The U.S. Equal Employment Opportunity Commission (the “Commission”), the office which enforces Title VII of the Civil Rights Act of 1964 (“Title VII”), has released guidance this year on the consideration of arrest and conviction records in employment decisions.1 Title VII, as most employers are aware, prohibits employment discrimination based upon race, color, religion, sex, or national origin.
In some instances, an employer’s use of an individual’s arrest record or criminal history in making employment decisions may constitute employment discrimination under Title VII. There are two main ways this can occur. First, if an employer treats criminal information differently for different applicants or employees based upon race, color, religion, sex, or national origin, discrimination may be found based upon disparate treatment. Second, even a neutral employer policy may violate Title VII if it disproportionately impacts individuals protected by Title VII and may be illegal if not related and consistent with a business necessity.
The first means of discrimination can be easily avoided by treating all applicants for similar positions similarly, regardless of race, color, religion, sex, or national origin. The second potential violation can be more difficult to avoid because employers may not be able to readily see the disparate impact of their policies.
The Commission has determined, with respect to potential disparate impacts, that employers can typically avail themselves to the “job related and consistent with business necessity” defense in two ways. First, an employer can confirm the criminal conduct exclusion for a given position based upon the Uniform Guidelines on Employee Selection Procedures, when data or analysis about criminal conduct in relation to subsequent work performance exists. Second, the employer may develop targeted screening that takes into account the nature of the crime, the time elapsed, and the nature of the job. In addition, the employer should provide an opportunity for individualized assessment for those individuals identified by the screen to establish whether the policy, as applied, is both job related and consistent with business necessity.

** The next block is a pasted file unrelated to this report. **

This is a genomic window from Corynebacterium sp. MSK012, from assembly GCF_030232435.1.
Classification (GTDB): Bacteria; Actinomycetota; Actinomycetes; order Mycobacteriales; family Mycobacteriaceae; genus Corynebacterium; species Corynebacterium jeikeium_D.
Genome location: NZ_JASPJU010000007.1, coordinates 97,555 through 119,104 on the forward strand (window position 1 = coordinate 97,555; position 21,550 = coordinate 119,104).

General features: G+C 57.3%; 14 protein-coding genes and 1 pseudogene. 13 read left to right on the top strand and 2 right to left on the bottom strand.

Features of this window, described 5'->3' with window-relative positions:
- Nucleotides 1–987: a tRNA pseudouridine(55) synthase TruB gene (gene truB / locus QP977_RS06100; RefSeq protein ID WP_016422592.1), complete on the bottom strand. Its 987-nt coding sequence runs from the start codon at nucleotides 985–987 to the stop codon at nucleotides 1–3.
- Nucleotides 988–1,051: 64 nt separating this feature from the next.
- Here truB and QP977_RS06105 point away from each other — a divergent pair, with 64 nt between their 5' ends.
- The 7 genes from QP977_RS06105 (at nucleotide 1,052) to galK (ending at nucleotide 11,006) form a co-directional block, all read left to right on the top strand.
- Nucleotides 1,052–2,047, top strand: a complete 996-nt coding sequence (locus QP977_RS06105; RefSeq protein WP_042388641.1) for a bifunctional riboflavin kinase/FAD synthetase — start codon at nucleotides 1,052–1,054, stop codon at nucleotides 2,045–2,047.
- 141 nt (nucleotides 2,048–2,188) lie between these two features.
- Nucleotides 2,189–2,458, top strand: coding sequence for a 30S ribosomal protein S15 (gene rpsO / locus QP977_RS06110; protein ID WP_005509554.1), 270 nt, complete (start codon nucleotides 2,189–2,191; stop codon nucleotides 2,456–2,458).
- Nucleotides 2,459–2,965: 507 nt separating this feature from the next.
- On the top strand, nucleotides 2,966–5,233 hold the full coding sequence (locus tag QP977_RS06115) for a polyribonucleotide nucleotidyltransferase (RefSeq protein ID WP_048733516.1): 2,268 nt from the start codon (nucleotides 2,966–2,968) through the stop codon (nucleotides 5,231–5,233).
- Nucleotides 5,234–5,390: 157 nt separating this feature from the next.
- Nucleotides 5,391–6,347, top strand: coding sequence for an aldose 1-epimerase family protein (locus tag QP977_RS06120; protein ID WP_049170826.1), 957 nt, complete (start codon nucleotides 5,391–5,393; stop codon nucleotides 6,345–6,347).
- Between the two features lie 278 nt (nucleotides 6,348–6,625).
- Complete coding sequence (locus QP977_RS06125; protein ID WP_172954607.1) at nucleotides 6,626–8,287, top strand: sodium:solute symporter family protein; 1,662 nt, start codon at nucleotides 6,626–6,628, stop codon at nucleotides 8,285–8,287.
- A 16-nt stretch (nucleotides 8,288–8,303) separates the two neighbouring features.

While compliance with federal laws and/or regulations that conflict with Title VII is a defense to a discrimination charge, state and local laws that conflict with Title VII are preempted.
Angela L. Gidley (former associate)
This message is not an evaluation of the requirements or exemptions relating to any particular business and is not exhaustive of the requirements under the law. If you are unsure of whether your employment policies adhere to or conflict with the guidance established by the U.S. Equal Employment Opportunity Commission and Title VII of the Civil Rights Act of 1964, please contact legal counsel.
1 Consideration of Arrest and Conviction Records in Employment Decisions Under Title VII of the Civil Rights Act of 1964, U.S. Equal Employment Opportunity Commission, Guidance Document No. 915.002 (April 25, 2012).